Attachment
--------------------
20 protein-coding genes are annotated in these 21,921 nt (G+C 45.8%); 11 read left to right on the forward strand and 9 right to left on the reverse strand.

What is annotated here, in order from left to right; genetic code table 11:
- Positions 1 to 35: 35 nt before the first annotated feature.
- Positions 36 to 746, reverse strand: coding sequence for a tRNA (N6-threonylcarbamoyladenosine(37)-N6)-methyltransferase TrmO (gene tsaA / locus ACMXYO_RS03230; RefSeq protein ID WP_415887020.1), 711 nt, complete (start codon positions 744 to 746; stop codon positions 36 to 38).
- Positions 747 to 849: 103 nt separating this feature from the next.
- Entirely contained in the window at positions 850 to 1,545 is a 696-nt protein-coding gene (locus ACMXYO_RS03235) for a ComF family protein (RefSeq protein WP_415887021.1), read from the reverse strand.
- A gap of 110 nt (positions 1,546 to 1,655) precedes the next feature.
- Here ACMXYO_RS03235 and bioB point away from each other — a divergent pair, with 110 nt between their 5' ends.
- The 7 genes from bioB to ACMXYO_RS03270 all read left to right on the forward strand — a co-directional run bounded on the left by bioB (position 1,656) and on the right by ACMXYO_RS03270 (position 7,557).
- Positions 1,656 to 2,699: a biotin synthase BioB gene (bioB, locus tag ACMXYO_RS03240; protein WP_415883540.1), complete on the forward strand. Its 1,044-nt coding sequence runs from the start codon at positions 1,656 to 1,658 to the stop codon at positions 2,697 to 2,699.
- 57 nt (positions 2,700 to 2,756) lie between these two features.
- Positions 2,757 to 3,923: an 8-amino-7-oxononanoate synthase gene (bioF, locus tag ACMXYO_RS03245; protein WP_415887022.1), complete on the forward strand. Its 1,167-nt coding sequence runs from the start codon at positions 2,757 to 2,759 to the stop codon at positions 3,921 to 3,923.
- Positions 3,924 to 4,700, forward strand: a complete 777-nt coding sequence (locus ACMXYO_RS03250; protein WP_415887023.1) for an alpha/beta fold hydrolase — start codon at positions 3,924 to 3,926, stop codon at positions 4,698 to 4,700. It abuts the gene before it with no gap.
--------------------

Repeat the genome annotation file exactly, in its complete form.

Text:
20 protein-coding genes are annotated in these 21,921 nt (G+C 45.8%); 11 read left to right on the forward strand and 9 right to left on the reverse strand.

What is annotated here, in order from left to right; genetic code table 11:
- Positions 1 to 35: 35 nt before the first annotated feature.
- Positions 36 to 746, reverse strand: coding sequence for a tRNA (N6-threonylcarbamoyladenosine(37)-N6)-methyltransferase TrmO (gene tsaA / locus ACMXYO_RS03230; RefSeq protein ID WP_415887020.1), 711 nt, complete (start codon positions 744 to 746; stop codon positions 36 to 38).
- Positions 747 to 849: 103 nt separating this feature from the next.
- Entirely contained in the window at positions 850 to 1,545 is a 696-nt protein-coding gene (locus ACMXYO_RS03235) for a ComF family protein (RefSeq protein WP_415887021.1), read from the reverse strand.
- A gap of 110 nt (positions 1,546 to 1,655) precedes the next feature.
- Here ACMXYO_RS03235 and bioB point away from each other — a divergent pair, with 110 nt between their 5' ends.
- The 7 genes from bioB to ACMXYO_RS03270 all read left to right on the forward strand — a co-directional run bounded on the left by bioB (position 1,656) and on the right by ACMXYO_RS03270 (position 7,557).
- Positions 1,656 to 2,699: a biotin synthase BioB gene (bioB, locus tag ACMXYO_RS03240; protein WP_415883540.1), complete on the forward strand. Its 1,044-nt coding sequence runs from the start codon at positions 1,656 to 1,658 to the stop codon at positions 2,697 to 2,699.
- 57 nt (positions 2,700 to 2,756) lie between these two features.
- Positions 2,757 to 3,923: an 8-amino-7-oxononanoate synthase gene (bioF, locus tag ACMXYO_RS03245; protein WP_415887022.1), complete on the forward strand. Its 1,167-nt coding sequence runs from the start codon at positions 2,757 to 2,759 to the stop codon at positions 3,921 to 3,923.
- Positions 3,924 to 4,700, forward strand: a complete 777-nt coding sequence (locus ACMXYO_RS03250; protein WP_415887023.1) for an alpha/beta fold hydrolase — start codon at positions 3,924 to 3,926, stop codon at positions 4,698 to 4,700. It abuts the gene before it with no gap.